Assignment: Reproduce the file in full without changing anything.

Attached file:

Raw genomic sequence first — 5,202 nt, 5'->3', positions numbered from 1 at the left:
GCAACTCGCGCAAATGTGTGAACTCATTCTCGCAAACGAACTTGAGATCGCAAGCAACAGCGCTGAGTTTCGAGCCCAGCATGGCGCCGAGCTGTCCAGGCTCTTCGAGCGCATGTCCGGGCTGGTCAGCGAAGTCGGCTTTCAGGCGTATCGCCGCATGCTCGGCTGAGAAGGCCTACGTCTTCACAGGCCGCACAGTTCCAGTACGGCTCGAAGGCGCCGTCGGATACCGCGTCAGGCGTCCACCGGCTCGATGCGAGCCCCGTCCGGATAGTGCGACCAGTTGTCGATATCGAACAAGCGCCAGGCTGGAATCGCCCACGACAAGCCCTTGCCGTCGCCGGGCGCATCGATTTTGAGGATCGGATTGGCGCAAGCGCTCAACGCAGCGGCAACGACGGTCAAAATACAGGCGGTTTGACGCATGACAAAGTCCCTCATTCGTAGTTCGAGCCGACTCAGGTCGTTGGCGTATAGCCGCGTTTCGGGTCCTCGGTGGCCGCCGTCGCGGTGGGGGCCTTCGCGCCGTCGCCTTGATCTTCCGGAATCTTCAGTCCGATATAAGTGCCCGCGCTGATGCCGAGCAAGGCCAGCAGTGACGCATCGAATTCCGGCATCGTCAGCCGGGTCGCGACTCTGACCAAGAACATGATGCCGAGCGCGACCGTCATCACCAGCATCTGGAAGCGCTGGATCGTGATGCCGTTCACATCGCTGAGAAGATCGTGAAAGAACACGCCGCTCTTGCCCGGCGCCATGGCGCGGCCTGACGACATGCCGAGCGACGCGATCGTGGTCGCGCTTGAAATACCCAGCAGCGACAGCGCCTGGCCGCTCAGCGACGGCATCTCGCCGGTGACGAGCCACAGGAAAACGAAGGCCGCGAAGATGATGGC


Raw genomic sequence first — 5,202 nt, 5'->3', positions numbered from 1 at the left:
GCAACTCGCGCAAATGTGTGAACTCATTCTCGCAAACGAACTTGAGATCGCAAGCAACAGCGCTGAGTTTCGAGCCCAGCATGGCGCCGAGCTGTCCAGGCTCTTCGAGCGCATGTCCGGGCTGGTCAGCGAAGTCGGCTTTCAGGCGTATCGCCGCATGCTCGGCTGAGAAGGCCTACGTCTTCACAGGCCGCACAGTTCCAGTACGGCTCGAAGGCGCCGTCGGATACCGCGTCAGGCGTCCACCGGCTCGATGCGAGCCCCGTCCGGATAGTGCGACCAGTTGTCGATATCGAACAAGCGCCAGGCTGGAATCGCCCACGACAAGCCCTTGCCGTCGCCGGGCGCATCGATTTTGAGGATCGGATTGGCGCAAGCGCTCAACGCAGCGGCAACGACGGTCAAAATACAGGCGGTTTGACGCATGACAAAGTCCCTCATTCGTAGTTCGAGCCGACTCAGGTCGTTGGCGTATAGCCGCGTTTCGGGTCCTCGGTGGCCGCCGTCGCGGTGGGGGCCTTCGCGCCGTCGCCTTGATCTTCCGGAATCTTCAGTCCGATATAAGTGCCCGCGCTGATGCCGAGCAAGGCCAGCAGTGACGCATCGAATTCCGGCATCGTCAGCCGGGTCGCGACTCTGACCAAGAACATGATGCCGAGCGCGACCGTCATCACCAGCATCTGGAAGCGCTGGATCGTGATGCCGTTCACATCGCTGAGAAGATCGTGAAAGAACACGCCGCTCTTGCCCGGCGCCATGGCGCGGCCTGACGACATGCCGAGCGACGCGATCGTGGTCGCGCTTGAAATACCCAGCAGCGACAGCGCCTGGCCGCTCAGCGACGGCATCTCGCCGGTGACGAGCCACAGGAAAACGAAGGCCGCGAAGATGATGGC